My family is about to see a fourth generation of ministers.
The first was my great uncle Etril, recently deceased, a church planter and beloved pastor. The second were two of his sons who happened to be my mother’s cousins and my father’s childhood friends (Yes, this is how my parents met). Each one pastored several congregations and one served as a missionary for a time. My father joined his cousins in ministry a bit later in life when he went to work for a bible college. He later joined the staff of a congregation, preaching occasionally and assisting with raising funds for a Christian school connected to the congregation.
The third generation is my cousin Lynn, my sister Gina, my wife Lorie and myself. Lyn pastors a church in Indiana, my sister most recently served as a children’s pastor in Florida, my wife was a Christian educator who now spends significant time walking with fellow cancer patients. I continue to serve as an interim pastor in a variety of situations. The fourth generation will be my son and his bride to be, now finishing their studies as they prepare for a life in pastoral ministry.
I’ve been reflecting on what contributes to this type of legacy. Ministry is not the subject of my reflections so much as the idea of legacy, where offspring desire to follow in the footsteps of adults in their family rather than feeling forced to do so, or fleeing in terror.
Here are some factors I think made a significant contribution to building this legacy:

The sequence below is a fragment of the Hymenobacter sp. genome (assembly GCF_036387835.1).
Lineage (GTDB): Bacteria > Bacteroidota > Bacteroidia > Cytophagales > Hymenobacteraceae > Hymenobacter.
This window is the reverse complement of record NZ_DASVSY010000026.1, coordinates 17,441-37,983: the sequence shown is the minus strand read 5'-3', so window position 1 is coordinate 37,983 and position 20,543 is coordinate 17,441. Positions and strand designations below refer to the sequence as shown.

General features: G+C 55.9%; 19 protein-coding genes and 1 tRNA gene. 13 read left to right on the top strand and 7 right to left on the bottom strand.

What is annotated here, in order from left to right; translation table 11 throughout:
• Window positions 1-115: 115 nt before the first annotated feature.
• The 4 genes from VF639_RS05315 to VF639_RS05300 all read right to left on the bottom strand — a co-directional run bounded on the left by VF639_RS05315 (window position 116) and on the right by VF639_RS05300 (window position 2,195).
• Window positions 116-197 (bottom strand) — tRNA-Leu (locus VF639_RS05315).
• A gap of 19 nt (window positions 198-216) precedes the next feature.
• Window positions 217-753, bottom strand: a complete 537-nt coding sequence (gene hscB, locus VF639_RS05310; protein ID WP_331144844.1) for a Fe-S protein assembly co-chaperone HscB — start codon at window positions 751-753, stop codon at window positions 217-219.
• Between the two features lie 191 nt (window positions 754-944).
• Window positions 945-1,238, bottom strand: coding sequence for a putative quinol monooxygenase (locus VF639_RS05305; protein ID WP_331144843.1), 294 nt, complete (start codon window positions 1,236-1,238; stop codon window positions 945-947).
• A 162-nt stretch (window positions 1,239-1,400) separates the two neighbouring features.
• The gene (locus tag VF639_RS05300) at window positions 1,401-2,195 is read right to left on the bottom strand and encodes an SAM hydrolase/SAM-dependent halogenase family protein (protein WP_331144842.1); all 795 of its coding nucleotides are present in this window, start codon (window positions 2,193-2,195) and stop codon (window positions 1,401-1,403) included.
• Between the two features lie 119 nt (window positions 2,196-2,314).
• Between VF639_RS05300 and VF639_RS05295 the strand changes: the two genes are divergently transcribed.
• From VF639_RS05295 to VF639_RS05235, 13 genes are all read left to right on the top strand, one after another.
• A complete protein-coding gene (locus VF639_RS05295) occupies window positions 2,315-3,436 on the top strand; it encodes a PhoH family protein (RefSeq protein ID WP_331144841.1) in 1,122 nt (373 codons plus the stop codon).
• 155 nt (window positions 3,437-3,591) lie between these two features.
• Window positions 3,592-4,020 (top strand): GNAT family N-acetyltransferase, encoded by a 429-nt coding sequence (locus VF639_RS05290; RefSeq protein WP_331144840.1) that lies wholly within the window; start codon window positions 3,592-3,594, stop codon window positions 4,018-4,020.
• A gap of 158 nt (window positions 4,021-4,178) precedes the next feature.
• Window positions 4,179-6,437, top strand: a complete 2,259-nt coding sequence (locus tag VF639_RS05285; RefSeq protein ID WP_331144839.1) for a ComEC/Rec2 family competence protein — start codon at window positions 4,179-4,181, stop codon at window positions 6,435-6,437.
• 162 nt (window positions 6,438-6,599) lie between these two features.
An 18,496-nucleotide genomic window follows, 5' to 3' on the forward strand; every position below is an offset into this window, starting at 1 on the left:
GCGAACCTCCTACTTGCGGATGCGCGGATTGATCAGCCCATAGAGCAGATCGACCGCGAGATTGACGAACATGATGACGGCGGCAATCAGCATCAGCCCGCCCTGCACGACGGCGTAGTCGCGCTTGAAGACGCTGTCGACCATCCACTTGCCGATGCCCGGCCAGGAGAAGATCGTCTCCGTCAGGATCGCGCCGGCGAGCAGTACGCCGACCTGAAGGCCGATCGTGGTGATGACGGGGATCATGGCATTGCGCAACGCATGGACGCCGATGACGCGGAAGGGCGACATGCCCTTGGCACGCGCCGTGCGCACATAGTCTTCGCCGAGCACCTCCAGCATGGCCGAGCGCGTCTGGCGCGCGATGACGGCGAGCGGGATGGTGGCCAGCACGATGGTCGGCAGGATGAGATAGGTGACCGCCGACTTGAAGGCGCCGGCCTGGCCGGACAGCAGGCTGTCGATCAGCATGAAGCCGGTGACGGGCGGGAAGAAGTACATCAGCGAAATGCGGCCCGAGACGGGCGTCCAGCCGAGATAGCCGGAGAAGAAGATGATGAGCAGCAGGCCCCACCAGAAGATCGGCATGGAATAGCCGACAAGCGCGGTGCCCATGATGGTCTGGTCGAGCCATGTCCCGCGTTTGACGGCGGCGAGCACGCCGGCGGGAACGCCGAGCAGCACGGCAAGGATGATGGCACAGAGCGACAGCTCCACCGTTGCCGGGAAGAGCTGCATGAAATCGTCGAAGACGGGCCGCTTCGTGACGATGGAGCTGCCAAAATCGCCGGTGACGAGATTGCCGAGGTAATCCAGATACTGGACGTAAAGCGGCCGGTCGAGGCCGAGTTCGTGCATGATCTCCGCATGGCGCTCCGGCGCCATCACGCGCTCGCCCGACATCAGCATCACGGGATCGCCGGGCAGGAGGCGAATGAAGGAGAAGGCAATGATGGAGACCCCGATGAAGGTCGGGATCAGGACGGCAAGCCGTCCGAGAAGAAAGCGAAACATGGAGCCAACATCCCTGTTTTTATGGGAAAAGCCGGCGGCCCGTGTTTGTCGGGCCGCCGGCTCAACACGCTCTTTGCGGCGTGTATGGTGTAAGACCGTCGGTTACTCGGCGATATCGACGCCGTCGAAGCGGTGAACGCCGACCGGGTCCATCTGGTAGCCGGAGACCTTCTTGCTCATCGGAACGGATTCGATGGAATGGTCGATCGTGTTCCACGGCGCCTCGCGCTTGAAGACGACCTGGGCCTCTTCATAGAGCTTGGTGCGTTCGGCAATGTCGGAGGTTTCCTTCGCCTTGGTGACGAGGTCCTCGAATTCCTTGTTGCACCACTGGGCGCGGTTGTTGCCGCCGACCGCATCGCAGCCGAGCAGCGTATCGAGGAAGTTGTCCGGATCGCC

The ministers in my family were real, human and entirely approachable. This made it seem that a life in ministry would be enjoyable and signficant.
The non-ministry people in my family are faithful supporters of their pastors and congregations, even when they disagree with those leaders. It is difficult and refereshing to find this mature approach where one feels they must dissent, yet remains in loving relationship. How different this is from abandonding a covenant to a Christian community and grouching as one departs!
Our parents held up a ministry career as an honorable career choice. Even if it meant moving away, earning a smaller income or being at the mercy of a capricious congregation, our parents were supportive of our calls to ministry.
We were encouraged to find spouses who saw themselves as full participants in ministry. As a result there was more than love forming these marriages. Similar life goals have made those marriages thrive which means far fewer concerns in one’s own home as one ministers to others.
Significant mentors invited us to consider a call to ministry. In my own case, Bill Klopfenstein, a retired insurance executive in my home congregation, regularly told me he felt God was calling me to ministry.
Having a supportive family, a supportive community and a supportive spouse helps to build any form of legacy. It helps hardware store owners, giants in industry, college professors and mechanics. And yes, it helps those of us in ministry. I have benefitted from the legacy of others but I am not in control of the legacy I have been given. I am, however, in control of the legacy I create.
I hope to report on a fifth generation in twenty-five years or so.
-mark l vincent